The book divides into three parts: Orientations and Influences; Analytical Case Studies; and Interdisciplinary Perspectives. In Part I, authors Steven Huebner, Barbara Kelly and Michael Puri—three of the most incisive current writers on Ravel’s music—engage aspects of cultural and literary history, biography, influence, reception, branding (in the modern advertising sense), memory, and interpretive strategies. Ravel provocatively stated that his most important composition teacher was the American author Edgar Allen Poe, especially the essay The Philosophy of Composition in which Poe describes the step-by-step creation of his poem “The Raven.” Huebner, equally provocatively, places this statement in the broader context of Ravel’s literary circle and unravels (pun intended) its crucial role in his aesthetics and concept of classicism (e.g., why Ravel loved Mozart and equivocated over Debussy). Kelly reveals how Ravel’s student and first biographer Roland-Manuel deliberately and continually manipulated the composer’s image in relation to ongoing music-critical currents to enhance his standing with audiences and critics alike, and how this effort subsequently shaped our current views on Ravel. Puri manages to interpret Adorno’s writings on Ravel with a positive spin by addressing the composer’s melancholic nostalgia in the context of the demise of the Western music tradition. (Do I hear La valse?)

The five chapters comprising Part II provide close analyses of compositions representing the chronological boundaries of Ravel’s mature work (from the 1899 Pavane pour une Infante défunte to the 1931 Piano Concerto in G Major). My essay provides an introduction to the other analyses by comparing formal process in three pairs of like works (including Aloysius Bertrand’s poem “Le Gibet” and Ravel’s musical setting as the middle movement of Gaspard de la Nuit). As theorist/pianist and concert pianist, respectively, co-authors Daphne Leong and David Korevaar address Ravel’s virtuosity in “Scarbo” from Gaspard and other works in terms of “mechanical motion” and “dance-like motion” (and their merging), showing how musical structure, physical gesture, and expressivity come together in ingenious ways. Sigrun Heinzelmann addresses Ravel’s approach to sonata form in the pre-War String Quartet and Piano Trio, further demonstrating Ravel’s axiomatic and classicist economy of means. Volker Helbing deconstructs the waltzes of Johann Strauss into their sub-atomic particles to show their culmination in the “spiral form” and self-destruction of Ravel’s La valse. Elliott Antoloketz, better known for his work on Bartók and Debussy, shows the relevance of Bartók’s polymodal chromaticism in modeling Ravel’s modernist post-War music, in particular the elusive Sonate pour violon et violoncelle.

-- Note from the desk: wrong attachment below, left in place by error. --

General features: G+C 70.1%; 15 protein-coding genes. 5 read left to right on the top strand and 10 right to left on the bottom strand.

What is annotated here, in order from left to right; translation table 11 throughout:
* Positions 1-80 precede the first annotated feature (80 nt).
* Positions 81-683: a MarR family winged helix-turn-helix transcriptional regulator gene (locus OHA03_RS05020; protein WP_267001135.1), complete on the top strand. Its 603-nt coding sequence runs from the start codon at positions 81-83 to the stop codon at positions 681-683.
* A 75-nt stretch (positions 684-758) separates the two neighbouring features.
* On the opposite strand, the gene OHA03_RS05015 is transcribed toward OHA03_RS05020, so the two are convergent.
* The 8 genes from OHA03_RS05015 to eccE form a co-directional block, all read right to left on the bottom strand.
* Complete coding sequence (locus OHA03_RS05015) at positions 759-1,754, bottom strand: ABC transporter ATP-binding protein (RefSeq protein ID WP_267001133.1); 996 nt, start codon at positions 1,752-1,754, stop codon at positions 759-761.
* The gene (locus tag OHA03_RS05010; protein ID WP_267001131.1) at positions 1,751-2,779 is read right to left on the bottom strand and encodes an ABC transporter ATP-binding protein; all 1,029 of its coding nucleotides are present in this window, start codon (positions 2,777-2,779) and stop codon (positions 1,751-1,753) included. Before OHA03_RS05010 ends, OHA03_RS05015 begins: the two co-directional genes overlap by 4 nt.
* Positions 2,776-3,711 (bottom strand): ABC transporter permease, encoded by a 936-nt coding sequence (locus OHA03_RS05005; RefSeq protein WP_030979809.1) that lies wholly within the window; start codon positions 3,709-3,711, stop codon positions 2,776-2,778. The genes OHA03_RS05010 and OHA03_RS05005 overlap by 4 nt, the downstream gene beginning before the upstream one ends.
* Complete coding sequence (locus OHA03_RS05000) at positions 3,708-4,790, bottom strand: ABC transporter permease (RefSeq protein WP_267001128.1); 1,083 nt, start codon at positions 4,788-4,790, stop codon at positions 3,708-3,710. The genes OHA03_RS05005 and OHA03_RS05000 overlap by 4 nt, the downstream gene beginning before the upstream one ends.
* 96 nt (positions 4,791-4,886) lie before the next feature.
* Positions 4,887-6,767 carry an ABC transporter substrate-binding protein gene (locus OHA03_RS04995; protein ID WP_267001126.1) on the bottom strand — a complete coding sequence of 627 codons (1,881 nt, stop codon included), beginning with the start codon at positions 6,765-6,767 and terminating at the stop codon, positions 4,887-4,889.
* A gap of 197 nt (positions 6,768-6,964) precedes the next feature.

In Part III, Interdisciplinary Studies, authors Lauri Suurpää, Gurminder Kaur Bhogal, and the present writer offer novel perspectives through the combination of philosophical, art-critical, or psychoanalytic theories with music analysis. Suurpää draws on semiotician A. J. Greimas and Schenkerian theory in dealing with text-music relations in songs from the cycle Histoires naturelles. Bhogal synthesizes aspects of the nineteenth-century Art Nouveau movement, pianistic pyrotechnics, current metrical theory, representation, and Ravel biography in her analysis of selected virtuosic piano works including “Ondine” from Gaspard. In the concluding chapter, I begin with psychoanalyst Melanie Klein’s well-known interpretation of Colette’s libretto, and go on to explore contrasting psychoanalytic theories (Freud’s and Piaget’s) of moral development in children as a backdrop for analyzing the 1925 opera L’Enfant et les sortilèges. Readers will discover what is meant by “his [the Child’s] chord is his sword.”